The news that the FBI had been remotely activating mobile phones as eaves dropping devices confirms what many activists have been saying for years.
As long as I can remember there has been a kind of unspoken rule among activists about taking batteries out of mobile phones during meetings to prevent bugging - along with occasional arguments about it being paranoid. While it has long been know to be a theoretical possibility, the mafia court case confirms it is actually a practical technique and is being used.
It is not clear exactly how the FBI achieve their remote activation but it is known that it is possible to update the software on a mobile phone by sending an unnoticeable SMS message to a particular cell phone. Changes to the phones software than make it possible to spy on the user around the clock, as long as the phone has power. All SMS messages can be read and all calls and conversations can be listened to, including those taking place in the vacinity of the phone. It would also be possible to access and copy address books and other information stored on the phone.
It should be fairly obvious to anyone that simply 'switching off' a mobile phone could not prevent the software from reactivating the phone at will. Like most computers, the on/off switch on a mobile phone is simply a button that requests the software to do something, ie.. turn the phone on or off - or more acturately, switch the phone between standby and normal operations. Many have an alarm feature which can operate when the phone is apparently 'switched off'.
Some of the vunerabilities of mobile phones may only be exploitable by the state or private interests with financial muscle to obtain access to the records of mobile phone networks. Others however are much easier to exploit and well within the capabilities of private investigators. One example is the ability to read mobile phone numbers from all phones in a room as those phone routinely poll and communicate with the nearest cell phone repeater.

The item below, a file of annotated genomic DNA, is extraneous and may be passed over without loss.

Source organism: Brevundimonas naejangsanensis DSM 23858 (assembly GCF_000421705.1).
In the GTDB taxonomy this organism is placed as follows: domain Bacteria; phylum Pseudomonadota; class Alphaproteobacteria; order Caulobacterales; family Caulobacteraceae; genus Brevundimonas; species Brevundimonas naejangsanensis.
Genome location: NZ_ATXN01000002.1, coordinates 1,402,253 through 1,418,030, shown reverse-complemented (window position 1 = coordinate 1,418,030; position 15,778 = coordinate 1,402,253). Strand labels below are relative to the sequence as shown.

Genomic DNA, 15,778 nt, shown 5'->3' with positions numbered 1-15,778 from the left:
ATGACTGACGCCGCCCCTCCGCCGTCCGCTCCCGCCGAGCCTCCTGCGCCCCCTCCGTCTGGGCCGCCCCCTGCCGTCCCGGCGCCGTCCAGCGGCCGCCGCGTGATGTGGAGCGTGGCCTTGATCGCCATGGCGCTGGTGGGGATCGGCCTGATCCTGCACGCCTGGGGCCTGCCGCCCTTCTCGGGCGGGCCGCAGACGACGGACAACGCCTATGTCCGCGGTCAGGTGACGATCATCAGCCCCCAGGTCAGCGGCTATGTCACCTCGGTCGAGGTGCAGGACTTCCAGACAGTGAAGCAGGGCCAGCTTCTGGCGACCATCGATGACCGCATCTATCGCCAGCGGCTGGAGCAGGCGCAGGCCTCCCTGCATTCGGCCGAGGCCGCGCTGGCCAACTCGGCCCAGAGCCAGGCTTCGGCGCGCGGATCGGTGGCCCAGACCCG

And lets not forget the ability to track cell phones (again, potentially even when they are turned off). With the data retention laws requiring mobile phone networks to keep this data for a year or so, it is easy for the authorities (or private agencies with influence) to not only monitor somebodies movements but also cross reference that with other people and build up acturate pictures of networks of association.
As repression on dissent increases, it is vital that we are all aware of the information we provide our enemies and what steps we can take to limit the damage.
What advice might you consider?
Don't take any mobile phone to a meeting and if you must, remove the battery.
Don't take your personal mobile phone with you on actions.
Remove the battery if making journeys others should not know about.
Better yet, don't take the phone or send it out on a walk in the park with a friend.
Don't power up you 'clean' action phone in any building you don't want assocaited with an action.
Never use 'clean' action phones to call comrades personal phone numbers.
Don't call a 'clean' action phone from any 'non clean' phone.
Don't continue to use the same set of action phones on future actions.
Only pay cash for phone credit and don't not from places with CCTV (difficult).
"A GANG of travellers are facing jail for a series of violent ram-raids, robberies and burglaries after they were linked to the crimes through mobile phone records."
"Mr Farmer said mobile phone records had been crucial in securing guilty pleas and convictions..."
"At a press conference this morning Mr Gull said that officers were looking at mobile phone calls made and received by the girls and were also analysing DNA, but refused to go into more detail."
"When asked about Anneli and the other women's mobile phone records, Mr Gull said: “I don't want to go into details, it's very sensitive, but it's something we're looking at.”
"THE EADT has now filed an official complaint against Suffolk police after its most senior detective obtained the private mobile phone records of a journalist in a bid to discover his sources."
"Editor Terry Hunt has requested a full explanation for the action taken by Det Supt Roy Lambert in a letter sent yesterday to Chief Constable Alastair McWhirter."
"As revealed in yesterday's EADT, confidential mobile phone records of reporter Mark Bulstrode were obtained by Mr Lambert so he could find out who he had been speaking to."
"The move was taken after the journalist approached the force with information about the reopening of an historic investigation."
A the pieces are now in place for the electronic police state.